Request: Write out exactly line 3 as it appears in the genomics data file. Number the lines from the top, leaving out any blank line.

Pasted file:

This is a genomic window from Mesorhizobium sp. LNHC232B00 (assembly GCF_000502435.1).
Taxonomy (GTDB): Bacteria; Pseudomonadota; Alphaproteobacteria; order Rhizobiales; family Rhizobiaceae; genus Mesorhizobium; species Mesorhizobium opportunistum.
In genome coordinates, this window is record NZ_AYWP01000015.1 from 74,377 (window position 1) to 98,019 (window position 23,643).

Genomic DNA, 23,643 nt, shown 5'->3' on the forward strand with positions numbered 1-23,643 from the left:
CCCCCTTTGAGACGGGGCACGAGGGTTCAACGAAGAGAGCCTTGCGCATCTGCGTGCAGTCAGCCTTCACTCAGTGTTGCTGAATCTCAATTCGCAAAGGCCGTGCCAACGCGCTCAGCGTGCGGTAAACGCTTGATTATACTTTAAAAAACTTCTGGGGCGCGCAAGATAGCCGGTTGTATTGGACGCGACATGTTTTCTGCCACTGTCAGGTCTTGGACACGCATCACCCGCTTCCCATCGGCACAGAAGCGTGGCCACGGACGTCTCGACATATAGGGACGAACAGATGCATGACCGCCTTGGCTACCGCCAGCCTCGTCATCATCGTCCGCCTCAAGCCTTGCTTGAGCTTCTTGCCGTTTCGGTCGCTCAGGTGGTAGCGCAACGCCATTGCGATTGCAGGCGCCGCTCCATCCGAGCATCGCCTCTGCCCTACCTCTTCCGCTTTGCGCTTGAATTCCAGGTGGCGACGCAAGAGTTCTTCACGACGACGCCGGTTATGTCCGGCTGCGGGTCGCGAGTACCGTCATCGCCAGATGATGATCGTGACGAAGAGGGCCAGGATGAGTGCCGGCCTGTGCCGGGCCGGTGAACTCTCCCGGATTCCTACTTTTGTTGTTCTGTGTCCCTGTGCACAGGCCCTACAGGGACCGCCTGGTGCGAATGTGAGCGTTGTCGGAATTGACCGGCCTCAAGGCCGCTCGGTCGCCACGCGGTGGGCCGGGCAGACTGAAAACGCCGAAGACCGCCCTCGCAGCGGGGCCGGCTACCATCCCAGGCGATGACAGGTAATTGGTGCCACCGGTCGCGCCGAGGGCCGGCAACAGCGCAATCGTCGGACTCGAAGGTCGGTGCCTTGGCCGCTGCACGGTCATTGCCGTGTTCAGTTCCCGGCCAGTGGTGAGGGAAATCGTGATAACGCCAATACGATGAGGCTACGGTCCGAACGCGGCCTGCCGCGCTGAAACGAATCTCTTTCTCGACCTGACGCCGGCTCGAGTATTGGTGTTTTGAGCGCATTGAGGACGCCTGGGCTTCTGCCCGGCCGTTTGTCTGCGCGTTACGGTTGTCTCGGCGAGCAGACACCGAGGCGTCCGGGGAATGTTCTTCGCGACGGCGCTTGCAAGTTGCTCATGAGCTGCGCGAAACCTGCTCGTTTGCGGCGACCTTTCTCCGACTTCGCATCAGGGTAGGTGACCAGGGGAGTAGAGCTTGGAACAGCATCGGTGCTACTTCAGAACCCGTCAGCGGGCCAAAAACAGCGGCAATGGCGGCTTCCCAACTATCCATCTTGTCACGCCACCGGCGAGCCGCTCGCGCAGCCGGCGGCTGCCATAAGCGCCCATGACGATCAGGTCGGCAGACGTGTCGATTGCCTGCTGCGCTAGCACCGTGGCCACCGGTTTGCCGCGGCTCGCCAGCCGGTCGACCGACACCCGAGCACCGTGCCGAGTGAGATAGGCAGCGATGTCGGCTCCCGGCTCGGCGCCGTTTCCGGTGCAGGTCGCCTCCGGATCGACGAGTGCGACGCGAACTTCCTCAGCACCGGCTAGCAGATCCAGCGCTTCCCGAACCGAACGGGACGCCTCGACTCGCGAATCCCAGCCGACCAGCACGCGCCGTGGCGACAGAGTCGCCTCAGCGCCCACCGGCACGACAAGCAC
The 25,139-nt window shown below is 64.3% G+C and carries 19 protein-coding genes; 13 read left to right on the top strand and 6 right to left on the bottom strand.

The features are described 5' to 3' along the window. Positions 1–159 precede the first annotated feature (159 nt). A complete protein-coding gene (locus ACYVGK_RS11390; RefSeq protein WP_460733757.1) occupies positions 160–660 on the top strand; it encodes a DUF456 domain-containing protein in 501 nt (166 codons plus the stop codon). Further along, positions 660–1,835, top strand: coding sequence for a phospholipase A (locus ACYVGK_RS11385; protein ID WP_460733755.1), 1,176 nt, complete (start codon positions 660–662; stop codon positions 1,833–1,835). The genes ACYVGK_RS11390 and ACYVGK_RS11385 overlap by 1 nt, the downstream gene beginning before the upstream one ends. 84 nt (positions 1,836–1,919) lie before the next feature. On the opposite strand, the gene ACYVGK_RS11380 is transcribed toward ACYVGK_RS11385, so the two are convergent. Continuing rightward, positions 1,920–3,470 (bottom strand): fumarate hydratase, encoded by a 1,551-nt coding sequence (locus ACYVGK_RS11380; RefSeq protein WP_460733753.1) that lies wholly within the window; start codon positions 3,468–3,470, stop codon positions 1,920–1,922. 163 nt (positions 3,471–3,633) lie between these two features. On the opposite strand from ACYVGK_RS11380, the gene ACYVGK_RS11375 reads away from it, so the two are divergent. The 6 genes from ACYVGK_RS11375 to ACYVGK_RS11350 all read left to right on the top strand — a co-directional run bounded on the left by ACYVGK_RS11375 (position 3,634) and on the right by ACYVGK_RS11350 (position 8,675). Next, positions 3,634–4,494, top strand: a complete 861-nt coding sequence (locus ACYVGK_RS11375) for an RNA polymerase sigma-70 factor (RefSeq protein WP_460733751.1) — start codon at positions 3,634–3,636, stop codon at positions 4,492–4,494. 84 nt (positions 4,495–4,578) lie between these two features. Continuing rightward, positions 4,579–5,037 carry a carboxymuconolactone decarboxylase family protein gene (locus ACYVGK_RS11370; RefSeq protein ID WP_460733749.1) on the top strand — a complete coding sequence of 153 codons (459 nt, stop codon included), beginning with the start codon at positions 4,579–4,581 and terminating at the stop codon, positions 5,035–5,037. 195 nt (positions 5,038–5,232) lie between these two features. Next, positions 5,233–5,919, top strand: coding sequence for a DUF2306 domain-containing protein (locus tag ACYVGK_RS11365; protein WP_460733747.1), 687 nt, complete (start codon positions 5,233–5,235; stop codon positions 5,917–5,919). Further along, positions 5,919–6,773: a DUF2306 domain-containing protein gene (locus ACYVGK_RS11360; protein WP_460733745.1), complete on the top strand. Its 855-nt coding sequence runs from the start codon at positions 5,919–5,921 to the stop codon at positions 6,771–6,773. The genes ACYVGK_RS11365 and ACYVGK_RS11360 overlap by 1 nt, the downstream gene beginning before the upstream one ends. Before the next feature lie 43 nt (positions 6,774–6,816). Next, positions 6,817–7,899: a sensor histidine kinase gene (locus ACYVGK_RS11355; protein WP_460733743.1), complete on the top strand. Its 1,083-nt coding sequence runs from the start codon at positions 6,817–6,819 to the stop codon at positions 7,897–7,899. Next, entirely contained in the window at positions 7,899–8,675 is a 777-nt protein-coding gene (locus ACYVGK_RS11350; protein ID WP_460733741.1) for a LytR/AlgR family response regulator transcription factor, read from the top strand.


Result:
In genome coordinates, this window is record NZ_AYWP01000015.1 from 74,377 (window position 1) to 98,019 (window position 23,643).